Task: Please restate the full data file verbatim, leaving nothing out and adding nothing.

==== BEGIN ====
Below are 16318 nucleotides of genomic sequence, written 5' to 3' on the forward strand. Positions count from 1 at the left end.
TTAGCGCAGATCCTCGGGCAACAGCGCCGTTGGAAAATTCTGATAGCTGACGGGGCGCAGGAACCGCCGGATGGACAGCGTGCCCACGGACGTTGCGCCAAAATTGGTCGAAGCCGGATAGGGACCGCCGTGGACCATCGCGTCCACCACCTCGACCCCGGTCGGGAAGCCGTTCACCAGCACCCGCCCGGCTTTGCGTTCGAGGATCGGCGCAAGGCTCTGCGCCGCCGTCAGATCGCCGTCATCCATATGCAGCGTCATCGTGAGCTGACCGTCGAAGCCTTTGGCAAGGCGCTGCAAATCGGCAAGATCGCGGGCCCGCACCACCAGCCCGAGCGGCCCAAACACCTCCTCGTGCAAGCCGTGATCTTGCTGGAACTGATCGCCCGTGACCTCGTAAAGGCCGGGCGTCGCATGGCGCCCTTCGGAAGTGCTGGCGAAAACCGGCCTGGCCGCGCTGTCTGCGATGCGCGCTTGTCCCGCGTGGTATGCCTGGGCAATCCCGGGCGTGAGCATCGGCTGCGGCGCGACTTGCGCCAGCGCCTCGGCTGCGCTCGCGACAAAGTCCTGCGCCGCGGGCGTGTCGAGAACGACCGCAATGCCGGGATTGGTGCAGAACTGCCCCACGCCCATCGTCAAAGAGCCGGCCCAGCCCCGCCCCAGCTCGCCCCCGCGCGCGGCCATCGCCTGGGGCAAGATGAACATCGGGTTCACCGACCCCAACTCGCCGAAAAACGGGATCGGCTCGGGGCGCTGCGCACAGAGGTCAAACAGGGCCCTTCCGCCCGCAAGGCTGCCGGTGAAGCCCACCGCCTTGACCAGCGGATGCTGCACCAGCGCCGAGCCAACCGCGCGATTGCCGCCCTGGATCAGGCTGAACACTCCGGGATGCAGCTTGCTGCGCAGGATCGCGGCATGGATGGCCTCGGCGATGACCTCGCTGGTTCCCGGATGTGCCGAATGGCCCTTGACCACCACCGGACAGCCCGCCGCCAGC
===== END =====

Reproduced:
Below are 16318 nucleotides of genomic sequence, written 5' to 3' on the forward strand. Positions count from 1 at the left end.
TTAGCGCAGATCCTCGGGCAACAGCGCCGTTGGAAAATTCTGATAGCTGACGGGGCGCAGGAACCGCCGGATGGACAGCGTGCCCACGGACGTTGCGCCAAAATTGGTCGAAGCCGGATAGGGACCGCCGTGGACCATCGCGTCCACCACCTCGACCCCGGTCGGGAAGCCGTTCACCAGCACCCGCCCGGCTTTGCGTTCGAGGATCGGCGCAAGGCTCTGCGCCGCCGTCAGATCGCCGTCATCCATATGCAGCGTCATCGTGAGCTGACCGTCGAAGCCTTTGGCAAGGCGCTGCAAATCGGCAAGATCGCGGGCCCGCACCACCAGCCCGAGCGGCCCAAACACCTCCTCGTGCAAGCCGTGATCTTGCTGGAACTGATCGCCCGTGACCTCGTAAAGGCCGGGCGTCGCATGGCGCCCTTCGGAAGTGCTGGCGAAAACCGGCCTGGCCGCGCTGTCTGCGATGCGCGCTTGTCCCGCGTGGTATGCCTGGGCAATCCCGGGCGTGAGCATCGGCTGCGGCGCGACTTGCGCCAGCGCCTCGGCTGCGCTCGCGACAAAGTCCTGCGCCGCGGGCGTGTCGAGAACGACCGCAATGCCGGGATTGGTGCAGAACTGCCCCACGCCCATCGTCAAAGAGCCGGCCCAGCCCCGCCCCAGCTCGCCCCCGCGCGCGGCCATCGCCTGGGGCAAGATGAACATCGGGTTCACCGACCCCAACTCGCCGAAAAACGGGATCGGCTCGGGGCGCTGCGCACAGAGGTCAAACAGGGCCCTTCCGCCCGCAAGGCTGCCGGTGAAGCCCACCGCCTTGACCAGCGGATGCTGCACCAGCGCCGAGCCAACCGCGCGATTGCCGCCCTGGATCAGGCTGAACACTCCGGGATGCAGCTTGCTGCGCAGGATCGCGGCATGGATGGCCTCGGCGATGACCTCGCTGGTTCCCGGATGTGCCGAATGGCCCTTGACCACCACCGGACAGCCCGCCGCCAGC